2009 Ban Zhang Chun Qing

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Pu-erh Tea
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Edit tea info Last updated by the_skua
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From Yunnan Sourcing

Ban Zhang Chun Qing (班章纯情 aka Ban Zhang Pure Feeling) is the fourth tea created under the new Yunnan Sourcing / Rui Cao Xiang label. This label is a co-project between Yunnan Sourcing “Yun Zhi Yuan” (云之源) and their Korean counter-part “Rui Cao Xiang” (瑞草香). This tea is made entirely from Ban Zhang village mountain tea. Ban Zhang village area is in the central southern part of the Bu Lang mountain range in the county of Menghai. Ban Zhang tea has gained notoriety over the last few years due to its strong character and bitterness. It is believed that Ban Zhang tea of quality will age gradually and gracefully, become more and more textured and nuanced. Yunnan Sourcing selected just 30 kilograms of mao cha in total, all from one family in Lao Ban Zhang village. After tasting more than 15 different different Ban Zhang area mao cha samples Yunnan Sourcing chose this one as theywe felt it had the best balance between price and quality.

This tea is characteristically Ban Zhang, with its unique bitterness flavor, without any vegetal harshness (有苦味,没有涩味) and a strong mouth and throat feeling. It can easily be infused 10-15 times each time giving an even brew and never suddenly dropping out. A full gong fu session with this tea leaves me feeling happy and energetic! Keep some tea snacks nearby for when you finish the session. Recommend using 6 grams per 100ml volume brewing vessel!

This tea was compressed in a small tea factory near Jing Hong where stone presses were used. Low temperature “baking” was used to dry these cakes after the compression process thus preserving their integrity! In total just 30 kilograms of this tea has been produced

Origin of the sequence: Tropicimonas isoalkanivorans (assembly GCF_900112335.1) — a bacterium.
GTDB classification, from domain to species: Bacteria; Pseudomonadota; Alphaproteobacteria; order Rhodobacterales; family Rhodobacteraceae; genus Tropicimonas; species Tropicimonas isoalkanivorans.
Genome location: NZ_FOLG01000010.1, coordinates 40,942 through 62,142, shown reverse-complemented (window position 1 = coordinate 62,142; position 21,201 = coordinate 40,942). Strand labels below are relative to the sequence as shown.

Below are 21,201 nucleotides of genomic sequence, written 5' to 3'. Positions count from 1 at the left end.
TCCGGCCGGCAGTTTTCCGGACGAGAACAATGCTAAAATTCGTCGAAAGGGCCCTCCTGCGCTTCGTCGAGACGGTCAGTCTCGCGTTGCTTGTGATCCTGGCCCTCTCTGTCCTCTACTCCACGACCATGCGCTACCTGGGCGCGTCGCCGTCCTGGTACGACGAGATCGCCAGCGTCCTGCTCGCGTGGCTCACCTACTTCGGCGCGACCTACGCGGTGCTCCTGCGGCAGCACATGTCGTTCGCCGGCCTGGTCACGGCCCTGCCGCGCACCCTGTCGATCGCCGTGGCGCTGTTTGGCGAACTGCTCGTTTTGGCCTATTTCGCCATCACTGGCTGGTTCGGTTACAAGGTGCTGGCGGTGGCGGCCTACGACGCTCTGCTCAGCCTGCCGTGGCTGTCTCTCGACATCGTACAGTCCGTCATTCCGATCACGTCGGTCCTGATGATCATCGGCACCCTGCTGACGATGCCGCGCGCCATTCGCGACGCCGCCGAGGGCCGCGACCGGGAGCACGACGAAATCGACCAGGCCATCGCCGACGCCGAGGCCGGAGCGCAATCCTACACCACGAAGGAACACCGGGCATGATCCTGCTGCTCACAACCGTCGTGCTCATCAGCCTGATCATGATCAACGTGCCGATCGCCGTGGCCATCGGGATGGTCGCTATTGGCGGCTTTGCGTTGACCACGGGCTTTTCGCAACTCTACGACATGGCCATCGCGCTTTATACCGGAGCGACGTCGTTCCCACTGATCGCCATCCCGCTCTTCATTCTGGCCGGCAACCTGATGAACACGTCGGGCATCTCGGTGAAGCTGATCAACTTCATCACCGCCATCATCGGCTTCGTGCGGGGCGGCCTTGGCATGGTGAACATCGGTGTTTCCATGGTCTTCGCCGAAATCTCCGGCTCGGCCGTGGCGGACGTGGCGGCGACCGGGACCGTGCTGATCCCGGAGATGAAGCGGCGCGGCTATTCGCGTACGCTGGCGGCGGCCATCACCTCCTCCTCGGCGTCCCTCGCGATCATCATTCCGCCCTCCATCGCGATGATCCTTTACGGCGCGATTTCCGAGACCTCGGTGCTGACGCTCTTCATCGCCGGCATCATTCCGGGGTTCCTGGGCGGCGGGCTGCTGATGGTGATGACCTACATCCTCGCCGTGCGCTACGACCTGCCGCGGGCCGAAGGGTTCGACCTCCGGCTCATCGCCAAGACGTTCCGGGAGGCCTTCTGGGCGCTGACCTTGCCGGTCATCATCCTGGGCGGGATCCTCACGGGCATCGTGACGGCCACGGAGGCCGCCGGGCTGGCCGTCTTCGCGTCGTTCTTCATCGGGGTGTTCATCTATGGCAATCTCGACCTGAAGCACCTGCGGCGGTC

Net Weight: 357 grams per cake
Compression date: June, 2009
Harvest time: March 2009
Harvest Area: Lao Ban Zhang village of Bu Lang mountains, Menghai county of Xi Shuang Banna
Total Production amount: 84 cakes

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2 Tasting Notes

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207 tasting notes

Opening the pouch and selecting five grams, a gentle sandalwood and citrus stem aroma rise. The first scent off the rinsed leaf is briny, green, and pushes towards delicate paler fruits: plum, apricot, pear, and pineapple. The first two steeps are rather light, but by the third, the excellent quality of this tea has revealed itself, mouthfeel. A silky, glossy, smooth coating texture runs over the tongue, holds in the back of the mouth, and then swells and steams a while longer. A slight ethereal hint of spearmint or wintergreen alights on the roof of the mouth. Lacking that raucous, dry parching sensation that both the Bu Lang and the You Le had, I revel in the delightful heaviness of this tea.

The flavors are solid and delightful in fresh, ripe, light fruit, but for me, this tea takes it home with a thick, coating, almost syrupy rich soup. The texture shows itself as a warm pleasing, gentle, and calm grip of theanine settles over me. I could linger on this sensation, the delicate flavor and the rich texture of this tea until all time has been lost.

Full blog post: http://tea.theskua.com/?p=344

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